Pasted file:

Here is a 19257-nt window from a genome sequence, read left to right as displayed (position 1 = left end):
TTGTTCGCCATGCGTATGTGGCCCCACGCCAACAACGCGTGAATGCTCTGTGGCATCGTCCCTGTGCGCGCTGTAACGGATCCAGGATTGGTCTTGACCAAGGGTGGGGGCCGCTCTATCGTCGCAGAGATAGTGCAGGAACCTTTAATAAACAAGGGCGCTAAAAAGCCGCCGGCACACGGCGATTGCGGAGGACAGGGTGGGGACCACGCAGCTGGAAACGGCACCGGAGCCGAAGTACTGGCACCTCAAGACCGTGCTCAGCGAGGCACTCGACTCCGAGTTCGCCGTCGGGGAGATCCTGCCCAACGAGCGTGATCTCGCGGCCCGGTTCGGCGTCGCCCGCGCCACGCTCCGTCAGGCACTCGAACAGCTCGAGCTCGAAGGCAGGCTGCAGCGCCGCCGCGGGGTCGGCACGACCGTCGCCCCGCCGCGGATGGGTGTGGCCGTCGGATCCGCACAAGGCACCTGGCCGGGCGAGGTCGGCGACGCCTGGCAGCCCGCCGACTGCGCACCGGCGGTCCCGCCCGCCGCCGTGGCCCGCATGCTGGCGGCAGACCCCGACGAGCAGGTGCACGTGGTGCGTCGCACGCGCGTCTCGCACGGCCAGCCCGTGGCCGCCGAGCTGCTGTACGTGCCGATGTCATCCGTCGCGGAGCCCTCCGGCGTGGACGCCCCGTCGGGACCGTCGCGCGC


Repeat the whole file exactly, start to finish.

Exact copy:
Here is a 19257-nt window from a genome sequence, read left to right as displayed (position 1 = left end):
TTGTTCGCCATGCGTATGTGGCCCCACGCCAACAACGCGTGAATGCTCTGTGGCATCGTCCCTGTGCGCGCTGTAACGGATCCAGGATTGGTCTTGACCAAGGGTGGGGGCCGCTCTATCGTCGCAGAGATAGTGCAGGAACCTTTAATAAACAAGGGCGCTAAAAAGCCGCCGGCACACGGCGATTGCGGAGGACAGGGTGGGGACCACGCAGCTGGAAACGGCACCGGAGCCGAAGTACTGGCACCTCAAGACCGTGCTCAGCGAGGCACTCGACTCCGAGTTCGCCGTCGGGGAGATCCTGCCCAACGAGCGTGATCTCGCGGCCCGGTTCGGCGTCGCCCGCGCCACGCTCCGTCAGGCACTCGAACAGCTCGAGCTCGAAGGCAGGCTGCAGCGCCGCCGCGGGGTCGGCACGACCGTCGCCCCGCCGCGGATGGGTGTGGCCGTCGGATCCGCACAAGGCACCTGGCCGGGCGAGGTCGGCGACGCCTGGCAGCCCGCCGACTGCGCACCGGCGGTCCCGCCCGCCGCCGTGGCCCGCATGCTGGCGGCAGACCCCGACGAGCAGGTGCACGTGGTGCGTCGCACGCGCGTCTCGCACGGCCAGCCCGTGGCCGCCGAGCTGCTGTACGTGCCGATGTCATCCGTCGCGGAGCCCTCCGGCGTGGACGCCCCGTCGGGACCGTCGCGCGC